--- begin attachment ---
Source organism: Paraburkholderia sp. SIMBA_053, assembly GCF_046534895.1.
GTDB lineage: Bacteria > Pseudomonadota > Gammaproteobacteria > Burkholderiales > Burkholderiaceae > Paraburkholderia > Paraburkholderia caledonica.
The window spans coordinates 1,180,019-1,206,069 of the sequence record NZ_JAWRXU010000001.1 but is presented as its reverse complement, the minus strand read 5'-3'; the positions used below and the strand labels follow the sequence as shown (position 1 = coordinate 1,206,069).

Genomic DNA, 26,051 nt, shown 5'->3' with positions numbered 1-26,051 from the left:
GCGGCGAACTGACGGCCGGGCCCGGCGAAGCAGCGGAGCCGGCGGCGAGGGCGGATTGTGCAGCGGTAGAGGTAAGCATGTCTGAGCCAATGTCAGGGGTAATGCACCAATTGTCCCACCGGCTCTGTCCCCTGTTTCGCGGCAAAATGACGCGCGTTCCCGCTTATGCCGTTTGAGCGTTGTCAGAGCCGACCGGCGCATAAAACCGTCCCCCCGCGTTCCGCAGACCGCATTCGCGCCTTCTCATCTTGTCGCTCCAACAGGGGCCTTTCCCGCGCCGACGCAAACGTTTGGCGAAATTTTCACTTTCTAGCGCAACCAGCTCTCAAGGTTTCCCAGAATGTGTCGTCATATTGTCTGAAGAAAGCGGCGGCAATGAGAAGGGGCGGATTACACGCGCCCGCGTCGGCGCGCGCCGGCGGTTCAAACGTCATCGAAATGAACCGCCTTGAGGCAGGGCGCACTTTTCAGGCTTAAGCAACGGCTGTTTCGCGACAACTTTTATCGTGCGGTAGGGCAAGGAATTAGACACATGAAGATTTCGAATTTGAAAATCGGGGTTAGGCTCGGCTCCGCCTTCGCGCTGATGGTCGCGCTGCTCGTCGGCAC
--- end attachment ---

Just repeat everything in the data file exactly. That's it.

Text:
Source organism: Paraburkholderia sp. SIMBA_053, assembly GCF_046534895.1.
GTDB lineage: Bacteria > Pseudomonadota > Gammaproteobacteria > Burkholderiales > Burkholderiaceae > Paraburkholderia > Paraburkholderia caledonica.
The window spans coordinates 1,180,019-1,206,069 of the sequence record NZ_JAWRXU010000001.1 but is presented as its reverse complement, the minus strand read 5'-3'; the positions used below and the strand labels follow the sequence as shown (position 1 = coordinate 1,206,069).

Genomic DNA, 26,051 nt, shown 5'->3' with positions numbered 1-26,051 from the left:
GCGGCGAACTGACGGCCGGGCCCGGCGAAGCAGCGGAGCCGGCGGCGAGGGCGGATTGTGCAGCGGTAGAGGTAAGCATGTCTGAGCCAATGTCAGGGGTAATGCACCAATTGTCCCACCGGCTCTGTCCCCTGTTTCGCGGCAAAATGACGCGCGTTCCCGCTTATGCCGTTTGAGCGTTGTCAGAGCCGACCGGCGCATAAAACCGTCCCCCCGCGTTCCGCAGACCGCATTCGCGCCTTCTCATCTTGTCGCTCCAACAGGGGCCTTTCCCGCGCCGACGCAAACGTTTGGCGAAATTTTCACTTTCTAGCGCAACCAGCTCTCAAGGTTTCCCAGAATGTGTCGTCATATTGTCTGAAGAAAGCGGCGGCAATGAGAAGGGGCGGATTACACGCGCCCGCGTCGGCGCGCGCCGGCGGTTCAAACGTCATCGAAATGAACCGCCTTGAGGCAGGGCGCACTTTTCAGGCTTAAGCAACGGCTGTTTCGCGACAACTTTTATCGTGCGGTAGGGCAAGGAATTAGACACATGAAGATTTCGAATTTGAAAATCGGGGTTAGGCTCGGCTCCGCCTTCGCGCTGATGGTCGCGCTGCTCGTCGGCAC